The first issue is online and it’s pretty great.

Getting the blog back together

Simon has revived his blog …and he’s importing his writings from not-his-blog too.

How to Trick Yourself into Writing a Book in Five Easy Steps

Great advice from Jen on writing a book:

  1. Write emails to Ted. Try to find a little comfort zone inside the larger uncomfortable task.
  2. Don’t write a Book. Write Chapters. Break a large chore into smaller tasks and focus on one at a time.
  3. Trap yourself. Set up a workspace that limits distraction and procrastination.
  4. Don’t despair the zero-word-count days. Give yourself credit for behind-the-scenes work, even self-care.
  5. Get amnesia. Keep your eye on the prize.

New A List Apart wants you! · An A List Apart Article

We’re getting rid of advertisers and digging back to our roots: community-based, community-built, and determinedly non-commercial.

I approve!

A List Apart has given me so, so much over the years that becoming a supporter is quite literally the least I can do.

And so can you!

Write.as — Spread your ideas

This looks like a really nice writing interface. It currently exports to Medium, Tumblr, and Twitter …but it would be really nice if it could post to a micropub endpoint.

What Blade Runner is about, and the Narcissist Creator Razor ( 1 Sep., 2017, at Interconnected)

George Lucas, Ted Chiang, Greg Egan, Stanley Kubrick, Tom Stoppard, William Shakespeare, and Ridley Scott are all part of Matt’s magnificent theory that the play is the thing.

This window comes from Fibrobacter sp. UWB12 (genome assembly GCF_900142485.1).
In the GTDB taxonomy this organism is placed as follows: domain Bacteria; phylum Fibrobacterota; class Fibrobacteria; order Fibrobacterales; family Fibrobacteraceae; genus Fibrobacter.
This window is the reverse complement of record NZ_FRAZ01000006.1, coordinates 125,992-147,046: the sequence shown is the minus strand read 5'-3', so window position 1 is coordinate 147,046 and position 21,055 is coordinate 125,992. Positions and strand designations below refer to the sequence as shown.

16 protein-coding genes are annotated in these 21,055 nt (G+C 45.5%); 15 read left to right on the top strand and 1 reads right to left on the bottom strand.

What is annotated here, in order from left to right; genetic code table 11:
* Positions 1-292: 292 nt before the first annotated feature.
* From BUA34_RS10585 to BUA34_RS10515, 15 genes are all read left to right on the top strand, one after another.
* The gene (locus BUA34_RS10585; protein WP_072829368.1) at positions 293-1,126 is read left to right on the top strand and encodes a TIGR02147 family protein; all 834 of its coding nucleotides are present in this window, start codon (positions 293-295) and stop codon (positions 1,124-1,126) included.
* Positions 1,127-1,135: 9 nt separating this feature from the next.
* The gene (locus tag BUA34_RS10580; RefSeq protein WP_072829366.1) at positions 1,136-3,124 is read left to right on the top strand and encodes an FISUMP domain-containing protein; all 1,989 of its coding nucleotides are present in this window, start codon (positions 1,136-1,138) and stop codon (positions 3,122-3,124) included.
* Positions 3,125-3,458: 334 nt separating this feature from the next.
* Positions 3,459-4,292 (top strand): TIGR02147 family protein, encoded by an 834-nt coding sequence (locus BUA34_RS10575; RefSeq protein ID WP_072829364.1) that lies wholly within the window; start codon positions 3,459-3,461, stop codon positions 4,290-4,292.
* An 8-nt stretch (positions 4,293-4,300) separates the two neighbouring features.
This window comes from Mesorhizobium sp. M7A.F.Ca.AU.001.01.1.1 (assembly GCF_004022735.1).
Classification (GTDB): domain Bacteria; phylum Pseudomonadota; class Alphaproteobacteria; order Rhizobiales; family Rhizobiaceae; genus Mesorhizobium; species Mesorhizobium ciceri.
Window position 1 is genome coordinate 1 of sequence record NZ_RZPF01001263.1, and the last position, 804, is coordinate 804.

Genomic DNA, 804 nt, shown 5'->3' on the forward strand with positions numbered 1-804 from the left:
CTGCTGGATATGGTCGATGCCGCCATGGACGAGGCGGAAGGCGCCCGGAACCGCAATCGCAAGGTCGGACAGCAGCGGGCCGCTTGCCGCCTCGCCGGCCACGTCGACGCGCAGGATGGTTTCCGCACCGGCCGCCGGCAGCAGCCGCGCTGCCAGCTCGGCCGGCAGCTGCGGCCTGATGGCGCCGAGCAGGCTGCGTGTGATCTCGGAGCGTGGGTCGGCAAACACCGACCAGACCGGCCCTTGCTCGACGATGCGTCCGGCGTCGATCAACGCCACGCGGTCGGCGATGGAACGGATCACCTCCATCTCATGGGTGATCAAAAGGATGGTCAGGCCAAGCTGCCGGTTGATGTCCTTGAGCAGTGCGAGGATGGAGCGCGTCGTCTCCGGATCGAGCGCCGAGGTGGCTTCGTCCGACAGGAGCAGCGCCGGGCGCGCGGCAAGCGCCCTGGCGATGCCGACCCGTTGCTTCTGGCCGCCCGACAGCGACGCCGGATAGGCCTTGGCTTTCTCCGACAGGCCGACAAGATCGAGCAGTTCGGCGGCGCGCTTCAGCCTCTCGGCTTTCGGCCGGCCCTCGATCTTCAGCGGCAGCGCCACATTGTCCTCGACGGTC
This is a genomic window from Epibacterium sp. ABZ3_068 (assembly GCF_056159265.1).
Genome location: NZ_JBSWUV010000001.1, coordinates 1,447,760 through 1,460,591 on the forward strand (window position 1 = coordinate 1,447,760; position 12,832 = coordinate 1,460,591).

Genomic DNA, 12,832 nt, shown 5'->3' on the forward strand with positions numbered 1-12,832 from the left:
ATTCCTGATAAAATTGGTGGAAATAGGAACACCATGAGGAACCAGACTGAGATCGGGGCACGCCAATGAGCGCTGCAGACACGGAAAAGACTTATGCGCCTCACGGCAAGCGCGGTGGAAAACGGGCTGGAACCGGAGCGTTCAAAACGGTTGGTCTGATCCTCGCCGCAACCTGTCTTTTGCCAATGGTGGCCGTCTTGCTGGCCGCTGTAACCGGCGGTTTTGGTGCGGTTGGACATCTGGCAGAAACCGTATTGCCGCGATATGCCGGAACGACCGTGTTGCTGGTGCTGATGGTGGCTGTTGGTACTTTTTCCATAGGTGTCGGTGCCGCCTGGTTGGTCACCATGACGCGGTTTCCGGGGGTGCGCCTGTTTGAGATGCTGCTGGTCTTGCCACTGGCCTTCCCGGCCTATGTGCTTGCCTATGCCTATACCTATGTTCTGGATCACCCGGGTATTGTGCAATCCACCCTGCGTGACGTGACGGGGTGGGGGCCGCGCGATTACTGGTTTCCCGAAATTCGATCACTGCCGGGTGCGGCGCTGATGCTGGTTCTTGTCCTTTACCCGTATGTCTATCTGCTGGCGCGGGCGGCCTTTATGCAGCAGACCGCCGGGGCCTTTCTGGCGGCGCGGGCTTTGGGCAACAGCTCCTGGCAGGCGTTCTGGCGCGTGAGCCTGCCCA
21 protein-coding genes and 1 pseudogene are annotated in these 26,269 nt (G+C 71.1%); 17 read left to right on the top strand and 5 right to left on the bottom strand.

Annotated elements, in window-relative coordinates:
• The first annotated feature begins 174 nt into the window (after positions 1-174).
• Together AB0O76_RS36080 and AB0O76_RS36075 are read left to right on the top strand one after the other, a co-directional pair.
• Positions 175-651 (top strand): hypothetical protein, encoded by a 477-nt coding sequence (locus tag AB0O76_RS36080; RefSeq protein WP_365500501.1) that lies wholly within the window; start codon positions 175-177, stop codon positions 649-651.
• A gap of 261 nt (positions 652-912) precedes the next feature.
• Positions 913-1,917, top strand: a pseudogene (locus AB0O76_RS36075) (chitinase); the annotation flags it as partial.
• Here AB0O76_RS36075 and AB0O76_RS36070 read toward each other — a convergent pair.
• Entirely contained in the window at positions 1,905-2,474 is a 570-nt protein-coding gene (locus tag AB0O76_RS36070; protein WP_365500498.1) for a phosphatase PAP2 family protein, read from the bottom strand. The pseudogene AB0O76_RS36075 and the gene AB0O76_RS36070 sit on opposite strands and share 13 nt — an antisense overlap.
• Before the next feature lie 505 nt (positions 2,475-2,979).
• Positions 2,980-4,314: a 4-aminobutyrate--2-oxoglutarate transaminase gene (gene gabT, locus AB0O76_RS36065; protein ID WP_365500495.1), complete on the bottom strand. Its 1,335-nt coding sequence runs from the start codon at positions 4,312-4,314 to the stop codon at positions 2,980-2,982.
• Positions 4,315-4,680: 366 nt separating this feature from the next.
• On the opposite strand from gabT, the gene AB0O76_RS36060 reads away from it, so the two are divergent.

Rosencrantz and Guildenstern are replicants.

Characters look like people, except they exist for only the duration of a movie — only while they are necessary. They come with backstory and memories fully established but never experienced, partly fabricated for the job and partly drawn from real people known by the screenwriter. At the end, they vanish, like tears in rain.

The Philip K Dick book I love most… | Books | The Guardian

Three authors pick their favourite book by Philip K Dick:

  • Nicola Barker: Puttering About in a Small Land
  • Michael Moorcock: Time Out of Joint
  • Adam Roberts: Do Androids Dream of Electric Sheep?

I was an old-school hard sci-fi nut… - CJ Thorpe-Tracey | Facebook

Every newspaper has an obituary of Brian Aldiss today, but this heartfelt reminiscence by Chris feels very special to me:

Jeremy got Brian for the panel alongside Lauren Beukes and Jeff Noon - the result is still probably the single best author event I’ve ever attended.

J.K. Rowling Defends Author After a Guy Mansplains Her Book to Her | Teen Vogue

Author = Laura

Guy = Erik Spiekermann

All’s well that ends well in this tale, and it prompted my entry for the subtweeting Olympics.

To Make a Book, Walk on a Book — Craig Mod

The ability of the physical world — a floor, a wall — to act as a screen of near infinite resolution becomes more powerful the more time we spend heads-down in our handheld computers, screens the size of palms. In fact, it’s almost impossible to see the visual patterns — the inherent adjacencies — of a physical book unless you deconstruct it and splay it out on the floor.

Craig gives us a walkthrough—literally—of the process behind the beautiful Koya Bound book.

Deciding to make any book is an act of creative faith (and ego and hubris, but these aren’t all exclusionary). But before Dan and I sold any copies of Koya Bound, we walked atop the pages that would become the book, not really knowing if there existed an audience for the book.